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We can certainly say that most of the music we listen to is recorded music, it comes from CD, radio and many other sources and accompanies our daily life.
However, many of us will agree that the music that stimulates and involves us the most is the one we listen to live.
Just imagine a song you like and imagine listening to it through your headphones, sitting on the couch, or treading down wall street. Now think about the same song and imagine listening to it during a concert: the mere judgment is perhaps sparked very different emotions.
Music is a form of communications. The meaning that comes to us through listening to the music starts from a composer who has the difficult task of translating emotion into something that starts impression so that others can take it and ordeal it personally.
Unlike in language-based communication, in music the sharing of a code loses its centrality. The listener is not required specific melodic talents. Anyone is able to listen to music and to draw something from it. But it should not be forgotten that the ethnic and social context in which one life-times helps to assimilate a series of information that even without our insight give life to that specific musical sensibility that each of us possesses.
Music is in fact a figurative speech that as such has guidelines: it is based on patterns, modules and freedom of expression, social functions, which are adapted and modified according to the time and place.
That said, it should not be forgotten that the context in which we listen to music is also extremely important to determine how the sense itself will be perceived.
A recent opportunity
We must consider that the choice between live music and recorded music is a relatively recent opportunity that coincides with the birth of the first instruments of reproduction of the last century. Before then the music was played exclusively live which, If on the one handwriting it offered greater psychological involvement, and on the other, it naturally also involved fewer listening opportunities. Good or bad for the music?
How the indulgence of music has changed
Surely the greater diffusion has allowed the involvement of more parties, we think of those who perhaps did not have the financial means to be able to follow live music often, and has allowed the dissemination of knowledge of a cultural heritage.
It certainly too led to a radical change in the way music is played. With the advent of recorded music, single pieces are more easily encountered than the repertoire of an artist or a specific genre presented in the same concert, with the result that the level of tending drops. You get agitated more easily when listening, you turn on and off while a song is in progress, and you use the music as background to other activities.
Recorded music and live music: a different way of listening
Listening to music triggers the production of endorphin, a chemical that quickens the brain areas that produce pleasure to the body, use as an inhibitor of physical hurting and helps to reduce stress. But when we talk about emotions, the difference between recorded music and live music becomes evident.
Listening to recorded music is a very different kind of listening to what we can do during a concerted effort and the context is also very different. If we can listen to recorded music at any time, regardless of whether we are simultaneously engaged in other activities, different is when we decide to go out, go to a certain place, take place with the precise disposition of sentiment aimed at listening, involvement and participation more or less active.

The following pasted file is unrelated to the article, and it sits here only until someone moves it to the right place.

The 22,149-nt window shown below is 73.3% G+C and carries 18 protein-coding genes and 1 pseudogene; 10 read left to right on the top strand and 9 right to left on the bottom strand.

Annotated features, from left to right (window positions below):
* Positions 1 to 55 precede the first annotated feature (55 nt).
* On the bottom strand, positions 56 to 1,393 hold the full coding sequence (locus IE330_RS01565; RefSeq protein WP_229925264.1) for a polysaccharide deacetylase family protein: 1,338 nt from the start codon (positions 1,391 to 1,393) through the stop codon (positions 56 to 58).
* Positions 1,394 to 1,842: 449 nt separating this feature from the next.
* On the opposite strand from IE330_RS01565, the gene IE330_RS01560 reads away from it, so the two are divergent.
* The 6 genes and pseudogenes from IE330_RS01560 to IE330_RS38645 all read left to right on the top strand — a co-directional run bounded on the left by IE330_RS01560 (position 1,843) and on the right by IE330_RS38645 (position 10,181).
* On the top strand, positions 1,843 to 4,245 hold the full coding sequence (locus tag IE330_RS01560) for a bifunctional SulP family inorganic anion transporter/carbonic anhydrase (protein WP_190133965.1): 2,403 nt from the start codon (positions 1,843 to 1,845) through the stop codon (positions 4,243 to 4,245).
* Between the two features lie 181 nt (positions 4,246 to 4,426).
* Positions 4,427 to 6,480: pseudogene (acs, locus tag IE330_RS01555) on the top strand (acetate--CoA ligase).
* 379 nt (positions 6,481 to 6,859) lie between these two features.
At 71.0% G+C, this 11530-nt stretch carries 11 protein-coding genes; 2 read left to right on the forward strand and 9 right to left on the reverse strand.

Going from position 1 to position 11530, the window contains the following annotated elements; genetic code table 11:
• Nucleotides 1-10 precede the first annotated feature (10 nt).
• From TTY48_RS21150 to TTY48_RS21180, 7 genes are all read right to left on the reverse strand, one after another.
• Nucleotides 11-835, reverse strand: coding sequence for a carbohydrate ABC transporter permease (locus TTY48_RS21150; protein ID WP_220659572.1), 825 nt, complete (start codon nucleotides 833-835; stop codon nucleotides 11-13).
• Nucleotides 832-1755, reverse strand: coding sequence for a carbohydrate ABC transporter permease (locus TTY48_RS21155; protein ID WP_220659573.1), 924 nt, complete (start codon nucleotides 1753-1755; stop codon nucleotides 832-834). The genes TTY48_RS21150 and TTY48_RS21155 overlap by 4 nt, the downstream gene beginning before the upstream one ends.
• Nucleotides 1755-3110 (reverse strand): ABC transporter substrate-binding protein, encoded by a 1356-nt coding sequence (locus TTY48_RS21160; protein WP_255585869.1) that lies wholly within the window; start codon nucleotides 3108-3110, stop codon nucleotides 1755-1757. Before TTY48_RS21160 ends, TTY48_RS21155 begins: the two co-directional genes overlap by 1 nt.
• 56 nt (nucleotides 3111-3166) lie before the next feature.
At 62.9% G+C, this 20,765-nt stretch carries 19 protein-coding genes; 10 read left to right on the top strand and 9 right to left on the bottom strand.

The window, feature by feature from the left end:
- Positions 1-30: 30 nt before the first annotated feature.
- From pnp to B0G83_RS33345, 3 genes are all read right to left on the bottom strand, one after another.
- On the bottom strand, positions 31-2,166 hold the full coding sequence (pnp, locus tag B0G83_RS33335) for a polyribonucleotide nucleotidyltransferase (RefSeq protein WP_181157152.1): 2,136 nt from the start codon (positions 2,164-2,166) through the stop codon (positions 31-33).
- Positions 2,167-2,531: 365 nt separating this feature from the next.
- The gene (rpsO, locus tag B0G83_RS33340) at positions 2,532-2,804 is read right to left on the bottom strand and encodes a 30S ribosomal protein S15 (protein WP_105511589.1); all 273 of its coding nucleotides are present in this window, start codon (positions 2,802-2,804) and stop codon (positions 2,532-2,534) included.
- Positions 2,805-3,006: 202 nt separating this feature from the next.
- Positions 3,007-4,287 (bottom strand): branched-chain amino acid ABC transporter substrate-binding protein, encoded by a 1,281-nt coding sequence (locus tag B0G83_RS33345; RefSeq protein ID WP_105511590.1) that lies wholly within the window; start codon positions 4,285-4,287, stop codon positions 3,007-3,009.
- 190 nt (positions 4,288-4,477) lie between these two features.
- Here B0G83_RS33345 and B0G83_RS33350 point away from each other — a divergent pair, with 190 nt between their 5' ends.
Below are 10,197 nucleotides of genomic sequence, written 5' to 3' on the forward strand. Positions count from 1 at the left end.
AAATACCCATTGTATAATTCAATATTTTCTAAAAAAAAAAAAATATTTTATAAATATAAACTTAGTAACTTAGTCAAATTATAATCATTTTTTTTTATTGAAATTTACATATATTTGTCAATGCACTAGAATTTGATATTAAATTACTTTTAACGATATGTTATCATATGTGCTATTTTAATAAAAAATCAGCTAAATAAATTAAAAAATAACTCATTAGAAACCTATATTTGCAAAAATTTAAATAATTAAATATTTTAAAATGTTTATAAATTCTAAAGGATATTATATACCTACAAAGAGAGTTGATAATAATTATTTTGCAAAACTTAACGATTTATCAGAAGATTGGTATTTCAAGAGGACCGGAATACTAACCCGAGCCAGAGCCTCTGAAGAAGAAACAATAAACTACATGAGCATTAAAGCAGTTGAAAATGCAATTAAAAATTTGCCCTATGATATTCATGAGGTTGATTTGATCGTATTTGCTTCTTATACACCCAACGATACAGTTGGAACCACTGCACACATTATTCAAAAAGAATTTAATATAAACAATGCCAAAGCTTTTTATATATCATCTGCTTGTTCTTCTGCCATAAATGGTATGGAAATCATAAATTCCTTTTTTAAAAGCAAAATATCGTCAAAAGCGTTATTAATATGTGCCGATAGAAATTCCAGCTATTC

The live spirit allows us to better understand the various subtleties of what we listen to. The recorded music has no breath, entrust, and the strength of the player. Live presence allows us to create a stronger psychological exchange with the performer and to feel indeed immersed in the music more than we could do even wearing very good headphones on the market. Not to mention that listening to a live operation never means to enjoy the exact reproduction of another conduct, even of the same anthems, as is the case for recorded music.
Another element to consider is the socializing function of music. Living the experience of a live concert accepts an feeling general exchange likewise with the present audience, which is watched together with us of that unique performance.
On the other hand, recorded music can reach a higher level of purity, in a recording room imperfections can be corrected, the musician is not affected by distractions that may come from the public( but not even has the charge that undeniably the public knows how to give him ), can be completely and exclusively focused on the execution and reserve the moments in which his psychophysical requirements are most suitable.
The importance of the human factor
To assess the importance of the human factor in performing a piece, some studies have investigated the responses of neurons, measured through an MRI that adds feedback of how the blood flowing incurred as a result of neural activity of the mentality converted with listening to live music specially involving and then compare it with the reaction to listening to the same song played by a computer.
The causes substantiated a larger neural activity during live listening, even more so in the case of listeners who were also experienced musicians, and spotlit a perhaps even more interesting aspect. As had been suggested, through a plan of mirror neurons the listeners have had the opportunity to perceive the sentiments of the performer giving rise to a use of empathy between the parties. This establish it was possible to understand and imitate the action and planneds of those who faced the stage not through conceptual argue but through simple sensations.
%% focuskw %% | Recorded music and live music: how listening modifies
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